Photograph via Wikimedia Commons.

One expects to find some unflattering critiques while perusing through the book review section. But every once in awhile, a review comes along that makes you thank whatever higher power you believe in that you didn’t have anything to do it. Such reviews dish out hyperbole so effectively that they convince you their subjects have no place in the pantheon of serious literature.

In the spirit of holiday curmudgeonry, here are three of the most scathing (and occasionally snarky) book reviews of 2011. This list is by no means exhaustive—include some of your own in the comments!—but the reviews listed below stand out in their linguistic creativity and display of intellectual exasperation.

#3 Review of The Homecoming of Samuel Lake by Jenny Wingfield, Kirkus Reviews (June 15, 2011)

Best quote: “Hefty helpings of corn-pone charm become leaden with down-home sanctimony.”

Quick take: Kirkus’ review of this “rural Christian heart-warmer set in 1956 southern Arkansas” ends on an emphatically sour note, but the best part would have to be its (perhaps unintentionally) amusing warning to readers: “Expect not only rape but also kitten murder.” Sounds like a winner.

#2 Peter Brooks reviews four books on the state of the modern university, The New York Review of Books (March 24, 2011)

Best quote: “[Universities] deserve better critics than they have got at present.”

Quick take: Brooks takes two of his four subjects to task, calling Andrew Hacker and Claudia Dreifus’s book Higher Education? “self-consciously iconoclastic (and sometimes cranky)” and Mark C. Taylor’s Crisis on Campus “a New York Times Op-Ed from 2009 that hypertrophied into a book.” Luckily for the reader, he offers less abrasive criticism of Richard Arum and Josipa Roksa’s Academically Adrift and spares Martha Nussbaum’s Not for Profit: Why Democracy Needs the Humanities.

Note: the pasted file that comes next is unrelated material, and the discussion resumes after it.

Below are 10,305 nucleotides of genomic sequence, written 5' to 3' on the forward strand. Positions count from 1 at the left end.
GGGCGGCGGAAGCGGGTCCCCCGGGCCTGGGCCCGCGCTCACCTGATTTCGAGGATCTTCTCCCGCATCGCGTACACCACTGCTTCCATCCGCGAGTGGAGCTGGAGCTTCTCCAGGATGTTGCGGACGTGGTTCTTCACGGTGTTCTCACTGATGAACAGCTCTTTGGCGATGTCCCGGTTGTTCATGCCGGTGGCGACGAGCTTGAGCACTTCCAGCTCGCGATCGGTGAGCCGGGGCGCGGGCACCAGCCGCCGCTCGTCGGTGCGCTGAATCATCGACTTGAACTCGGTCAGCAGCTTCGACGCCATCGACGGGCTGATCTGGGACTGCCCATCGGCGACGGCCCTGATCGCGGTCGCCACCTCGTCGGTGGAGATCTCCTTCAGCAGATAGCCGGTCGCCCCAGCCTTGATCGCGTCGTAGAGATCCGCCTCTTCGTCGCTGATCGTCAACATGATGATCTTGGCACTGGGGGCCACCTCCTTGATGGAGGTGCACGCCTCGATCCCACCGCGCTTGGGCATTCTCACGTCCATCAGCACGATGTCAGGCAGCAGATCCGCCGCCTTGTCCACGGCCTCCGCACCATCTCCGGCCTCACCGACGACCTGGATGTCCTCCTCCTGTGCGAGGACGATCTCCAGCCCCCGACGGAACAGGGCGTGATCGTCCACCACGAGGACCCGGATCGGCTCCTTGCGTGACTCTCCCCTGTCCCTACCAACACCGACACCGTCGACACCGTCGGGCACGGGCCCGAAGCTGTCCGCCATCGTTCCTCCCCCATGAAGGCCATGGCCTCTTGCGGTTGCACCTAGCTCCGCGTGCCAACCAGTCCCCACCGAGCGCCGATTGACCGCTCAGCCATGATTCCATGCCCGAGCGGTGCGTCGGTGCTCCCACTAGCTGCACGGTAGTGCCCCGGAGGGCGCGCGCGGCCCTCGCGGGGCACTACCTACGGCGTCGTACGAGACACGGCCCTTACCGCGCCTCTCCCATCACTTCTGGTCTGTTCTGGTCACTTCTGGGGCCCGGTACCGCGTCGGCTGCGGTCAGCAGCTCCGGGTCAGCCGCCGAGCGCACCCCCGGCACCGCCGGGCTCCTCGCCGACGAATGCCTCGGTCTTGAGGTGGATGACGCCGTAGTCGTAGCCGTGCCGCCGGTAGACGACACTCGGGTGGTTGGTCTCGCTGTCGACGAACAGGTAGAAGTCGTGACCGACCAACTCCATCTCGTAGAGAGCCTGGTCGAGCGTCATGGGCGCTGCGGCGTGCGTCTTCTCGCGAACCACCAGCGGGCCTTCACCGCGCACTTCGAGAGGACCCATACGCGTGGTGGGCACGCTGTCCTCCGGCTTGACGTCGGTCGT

#1 Sheri Berman reviews The Reactionary Mind by Corey Robin, The New York Times Book Review (October 7, 2011)

Best quote: The Reactionary Mind has higher intellectual ambitions than talk radio or the right-wing pulp nonfiction churned out by writers like Ann Coulter or Bernard Goldberg, but it ends up replicating their breathless Manichaean attitude.”

Quick take: The theme of Berman’s review is that Robin evinces the very conspiratorial mindset that permeates modern conservative thought. This piece resulted in a brief exchange between author and reviewer. Robin wrote on his blog that Berman misrepresented his arguments in such a way that “she writes as if she hasn’t read [the book],” to which Berman responded for Dissent that “Robin’s flawed definition of conservatism flatters and consoles the Left rather than forcing it to confront its true dilemma.”

Sam Kerbel

Sam Kerbel is an assistant editor at Guernica.

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